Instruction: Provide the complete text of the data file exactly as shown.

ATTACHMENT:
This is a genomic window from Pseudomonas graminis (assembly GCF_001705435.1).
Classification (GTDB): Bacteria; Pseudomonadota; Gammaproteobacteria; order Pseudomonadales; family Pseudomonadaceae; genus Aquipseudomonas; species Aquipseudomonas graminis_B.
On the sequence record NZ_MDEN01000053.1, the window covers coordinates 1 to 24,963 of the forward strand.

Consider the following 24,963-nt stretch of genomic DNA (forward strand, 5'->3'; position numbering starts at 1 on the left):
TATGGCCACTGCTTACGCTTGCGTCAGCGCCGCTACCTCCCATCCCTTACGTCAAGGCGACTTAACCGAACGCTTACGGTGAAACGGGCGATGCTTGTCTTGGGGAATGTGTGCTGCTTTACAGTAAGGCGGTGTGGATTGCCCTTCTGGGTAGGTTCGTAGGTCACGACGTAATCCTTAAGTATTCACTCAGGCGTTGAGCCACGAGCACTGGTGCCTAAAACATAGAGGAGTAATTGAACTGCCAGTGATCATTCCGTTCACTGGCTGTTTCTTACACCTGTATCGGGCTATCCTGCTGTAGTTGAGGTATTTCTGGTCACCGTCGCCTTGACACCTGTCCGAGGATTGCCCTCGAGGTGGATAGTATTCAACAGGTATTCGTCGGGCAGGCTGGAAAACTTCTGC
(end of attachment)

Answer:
This is a genomic window from Pseudomonas graminis (assembly GCF_001705435.1).
Classification (GTDB): Bacteria; Pseudomonadota; Gammaproteobacteria; order Pseudomonadales; family Pseudomonadaceae; genus Aquipseudomonas; species Aquipseudomonas graminis_B.
On the sequence record NZ_MDEN01000053.1, the window covers coordinates 1 to 24,963 of the forward strand.

Consider the following 24,963-nt stretch of genomic DNA (forward strand, 5'->3'; position numbering starts at 1 on the left):
TATGGCCACTGCTTACGCTTGCGTCAGCGCCGCTACCTCCCATCCCTTACGTCAAGGCGACTTAACCGAACGCTTACGGTGAAACGGGCGATGCTTGTCTTGGGGAATGTGTGCTGCTTTACAGTAAGGCGGTGTGGATTGCCCTTCTGGGTAGGTTCGTAGGTCACGACGTAATCCTTAAGTATTCACTCAGGCGTTGAGCCACGAGCACTGGTGCCTAAAACATAGAGGAGTAATTGAACTGCCAGTGATCATTCCGTTCACTGGCTGTTTCTTACACCTGTATCGGGCTATCCTGCTGTAGTTGAGGTATTTCTGGTCACCGTCGCCTTGACACCTGTCCGAGGATTGCCCTCGAGGTGGATAGTATTCAACAGGTATTCGTCGGGCAGGCTGGAAAACTTCTGC